Andrew Parker, Director-General of MI5, the UK’s domestic counter-intelligence and security agency, has joined Prime Minister David Cameron in calling for a ban on end-to-end encryption to make its surveillance efforts easier. According to Parker, online companies such as Facebook and Twitter, plus popular instant messaging app WhatsApp, have a “responsibility” to share private user details with the UK government, rather than a responsibility to protect the rights, privacy and integrity of its users.
In an interview on BBC Radio 4, Parker claimed that “[Terrorists] are using secure apps and internet communication to try to broadcast their message and incite and direct terrorism amongst people who live here who are prepared to listen to their message.” He added that it was “in nobody’s interests that terrorists should be able to plot and communicate out of the reach of any authorities with proper legal power” and that encryption is “creating a situation where law enforcement agencies and security agencies can no longer obtain under proper legal warrant the contents of communications between people they have reason to believe are terrorists.”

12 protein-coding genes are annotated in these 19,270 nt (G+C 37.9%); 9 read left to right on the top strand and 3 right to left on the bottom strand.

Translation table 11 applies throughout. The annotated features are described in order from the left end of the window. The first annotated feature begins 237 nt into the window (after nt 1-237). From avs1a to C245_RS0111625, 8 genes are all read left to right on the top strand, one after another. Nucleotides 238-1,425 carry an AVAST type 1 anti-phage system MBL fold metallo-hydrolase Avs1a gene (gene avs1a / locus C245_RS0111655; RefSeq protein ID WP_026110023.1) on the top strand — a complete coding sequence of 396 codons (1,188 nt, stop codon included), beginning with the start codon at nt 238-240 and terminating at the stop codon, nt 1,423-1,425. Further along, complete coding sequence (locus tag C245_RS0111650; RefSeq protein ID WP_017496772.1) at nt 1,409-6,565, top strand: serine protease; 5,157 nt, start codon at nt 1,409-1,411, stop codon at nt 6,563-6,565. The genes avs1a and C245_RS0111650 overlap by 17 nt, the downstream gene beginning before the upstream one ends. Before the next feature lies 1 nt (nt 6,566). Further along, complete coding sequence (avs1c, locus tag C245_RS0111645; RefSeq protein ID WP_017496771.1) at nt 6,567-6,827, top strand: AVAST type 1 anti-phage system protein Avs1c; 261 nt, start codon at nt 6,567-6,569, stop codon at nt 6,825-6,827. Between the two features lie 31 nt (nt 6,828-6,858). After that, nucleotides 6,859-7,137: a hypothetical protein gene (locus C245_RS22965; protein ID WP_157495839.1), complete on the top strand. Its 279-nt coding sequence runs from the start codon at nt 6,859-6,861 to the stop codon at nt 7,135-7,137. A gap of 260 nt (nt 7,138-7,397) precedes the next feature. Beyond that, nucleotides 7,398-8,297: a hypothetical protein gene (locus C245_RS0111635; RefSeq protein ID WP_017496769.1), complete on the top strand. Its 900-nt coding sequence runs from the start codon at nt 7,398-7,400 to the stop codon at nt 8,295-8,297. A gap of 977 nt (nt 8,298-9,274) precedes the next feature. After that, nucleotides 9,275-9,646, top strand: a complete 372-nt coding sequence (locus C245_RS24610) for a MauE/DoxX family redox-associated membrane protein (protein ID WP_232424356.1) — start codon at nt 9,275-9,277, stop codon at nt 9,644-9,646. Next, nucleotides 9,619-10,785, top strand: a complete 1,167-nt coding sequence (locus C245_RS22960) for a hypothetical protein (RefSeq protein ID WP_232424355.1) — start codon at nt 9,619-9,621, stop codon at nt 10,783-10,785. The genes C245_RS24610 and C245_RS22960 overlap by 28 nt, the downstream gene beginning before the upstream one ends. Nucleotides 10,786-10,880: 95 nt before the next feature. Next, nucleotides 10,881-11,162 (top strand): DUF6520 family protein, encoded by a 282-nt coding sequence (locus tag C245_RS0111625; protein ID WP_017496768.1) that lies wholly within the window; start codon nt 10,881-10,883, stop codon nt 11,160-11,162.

“Because of that threat we face and the way the terrorists operate and the way we all live our lives today, it is necessary that if we are to find and stop the people who mean us harm, MI5 and others need to be able to navigate the internet to find terrorist communication,” Parker concluded, failing to throw in “if you’ve nothing to hide, you’ve nothing to fear” in his Kafka-esque appeal to trashing civil liberties, built on the false assumption that only “terrorists” and “criminals” seek privacy and a failure to acknowledge that surveillance is ineffective in preventing terrorist attacks.
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